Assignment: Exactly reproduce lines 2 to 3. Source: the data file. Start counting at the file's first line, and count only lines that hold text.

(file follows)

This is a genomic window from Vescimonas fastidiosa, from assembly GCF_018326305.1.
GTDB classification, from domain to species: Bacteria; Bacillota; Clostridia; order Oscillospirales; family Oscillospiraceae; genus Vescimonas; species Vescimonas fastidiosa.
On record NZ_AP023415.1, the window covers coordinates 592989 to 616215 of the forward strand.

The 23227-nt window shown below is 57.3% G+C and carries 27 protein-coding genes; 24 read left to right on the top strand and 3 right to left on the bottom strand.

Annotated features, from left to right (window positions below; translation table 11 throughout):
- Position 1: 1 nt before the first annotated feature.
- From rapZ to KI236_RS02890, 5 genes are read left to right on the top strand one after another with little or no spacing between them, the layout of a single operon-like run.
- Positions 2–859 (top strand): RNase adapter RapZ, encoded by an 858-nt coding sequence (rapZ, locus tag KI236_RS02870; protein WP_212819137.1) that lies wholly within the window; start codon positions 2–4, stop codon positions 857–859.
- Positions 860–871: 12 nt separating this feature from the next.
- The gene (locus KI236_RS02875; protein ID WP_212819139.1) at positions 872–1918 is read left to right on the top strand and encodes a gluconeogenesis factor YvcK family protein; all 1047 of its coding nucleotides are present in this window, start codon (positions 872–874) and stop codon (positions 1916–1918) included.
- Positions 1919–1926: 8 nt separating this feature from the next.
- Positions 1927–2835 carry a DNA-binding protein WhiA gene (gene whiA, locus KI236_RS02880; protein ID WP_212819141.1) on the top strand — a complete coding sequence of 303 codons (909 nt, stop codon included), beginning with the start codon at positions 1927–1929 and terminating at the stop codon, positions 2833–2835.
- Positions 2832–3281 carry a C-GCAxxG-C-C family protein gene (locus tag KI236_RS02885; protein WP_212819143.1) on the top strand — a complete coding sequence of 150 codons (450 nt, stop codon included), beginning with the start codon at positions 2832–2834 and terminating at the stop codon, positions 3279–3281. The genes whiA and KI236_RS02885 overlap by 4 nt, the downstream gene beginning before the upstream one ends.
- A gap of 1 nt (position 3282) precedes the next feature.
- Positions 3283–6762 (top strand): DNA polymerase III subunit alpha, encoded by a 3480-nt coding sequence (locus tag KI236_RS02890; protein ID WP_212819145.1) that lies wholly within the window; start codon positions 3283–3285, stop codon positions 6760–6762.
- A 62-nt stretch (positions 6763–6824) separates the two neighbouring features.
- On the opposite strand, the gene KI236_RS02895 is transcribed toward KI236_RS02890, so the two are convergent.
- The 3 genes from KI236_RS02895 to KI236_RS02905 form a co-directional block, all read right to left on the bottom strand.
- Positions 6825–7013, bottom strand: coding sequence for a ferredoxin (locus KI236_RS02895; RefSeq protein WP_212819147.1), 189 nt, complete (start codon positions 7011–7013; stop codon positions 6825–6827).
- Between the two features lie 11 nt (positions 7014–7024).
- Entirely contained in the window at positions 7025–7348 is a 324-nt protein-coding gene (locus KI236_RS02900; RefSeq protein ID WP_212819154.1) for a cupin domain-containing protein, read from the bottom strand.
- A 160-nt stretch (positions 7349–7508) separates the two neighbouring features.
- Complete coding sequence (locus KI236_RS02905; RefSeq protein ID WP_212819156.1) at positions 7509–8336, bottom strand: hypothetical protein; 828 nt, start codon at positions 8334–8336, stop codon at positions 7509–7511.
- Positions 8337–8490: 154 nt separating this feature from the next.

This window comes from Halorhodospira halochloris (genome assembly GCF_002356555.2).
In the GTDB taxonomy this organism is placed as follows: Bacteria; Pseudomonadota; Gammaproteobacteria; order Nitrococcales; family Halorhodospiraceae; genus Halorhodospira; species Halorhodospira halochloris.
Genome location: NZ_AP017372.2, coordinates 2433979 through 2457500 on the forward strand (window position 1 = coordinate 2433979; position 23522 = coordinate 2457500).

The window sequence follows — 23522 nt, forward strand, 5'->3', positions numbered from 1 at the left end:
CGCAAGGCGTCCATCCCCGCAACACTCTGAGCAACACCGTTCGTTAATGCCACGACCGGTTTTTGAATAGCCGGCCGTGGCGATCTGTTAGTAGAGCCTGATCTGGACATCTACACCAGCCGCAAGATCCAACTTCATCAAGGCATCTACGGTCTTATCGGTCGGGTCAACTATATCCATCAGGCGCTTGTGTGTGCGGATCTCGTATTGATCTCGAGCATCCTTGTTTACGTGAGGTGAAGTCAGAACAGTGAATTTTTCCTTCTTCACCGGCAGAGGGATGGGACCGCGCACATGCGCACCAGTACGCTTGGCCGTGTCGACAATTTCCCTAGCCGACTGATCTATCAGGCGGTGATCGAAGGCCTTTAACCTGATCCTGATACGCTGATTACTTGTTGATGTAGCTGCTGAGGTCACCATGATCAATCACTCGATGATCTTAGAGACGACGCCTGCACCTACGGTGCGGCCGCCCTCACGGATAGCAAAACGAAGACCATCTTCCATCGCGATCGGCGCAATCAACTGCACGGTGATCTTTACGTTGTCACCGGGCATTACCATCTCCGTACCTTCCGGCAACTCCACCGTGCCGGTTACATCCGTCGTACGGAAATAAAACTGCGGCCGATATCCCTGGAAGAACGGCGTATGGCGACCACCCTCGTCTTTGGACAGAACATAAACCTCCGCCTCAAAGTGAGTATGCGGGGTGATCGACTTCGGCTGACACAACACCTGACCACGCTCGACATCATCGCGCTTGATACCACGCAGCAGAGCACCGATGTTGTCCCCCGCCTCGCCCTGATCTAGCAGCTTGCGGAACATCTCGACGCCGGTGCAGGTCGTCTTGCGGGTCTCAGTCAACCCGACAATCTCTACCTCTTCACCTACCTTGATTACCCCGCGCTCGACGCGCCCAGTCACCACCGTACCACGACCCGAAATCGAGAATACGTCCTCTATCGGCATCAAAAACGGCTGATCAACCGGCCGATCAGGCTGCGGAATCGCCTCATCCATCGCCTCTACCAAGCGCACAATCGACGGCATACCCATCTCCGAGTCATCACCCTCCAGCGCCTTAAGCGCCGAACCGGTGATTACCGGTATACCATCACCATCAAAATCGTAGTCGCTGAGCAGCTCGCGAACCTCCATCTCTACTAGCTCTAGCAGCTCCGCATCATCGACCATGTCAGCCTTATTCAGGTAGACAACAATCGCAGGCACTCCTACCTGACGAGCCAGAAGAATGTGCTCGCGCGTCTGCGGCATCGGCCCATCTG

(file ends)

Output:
GTDB classification, from domain to species: Bacteria; Bacillota; Clostridia; order Oscillospirales; family Oscillospiraceae; genus Vescimonas; species Vescimonas fastidiosa.
On record NZ_AP023415.1, the window covers coordinates 592989 to 616215 of the forward strand.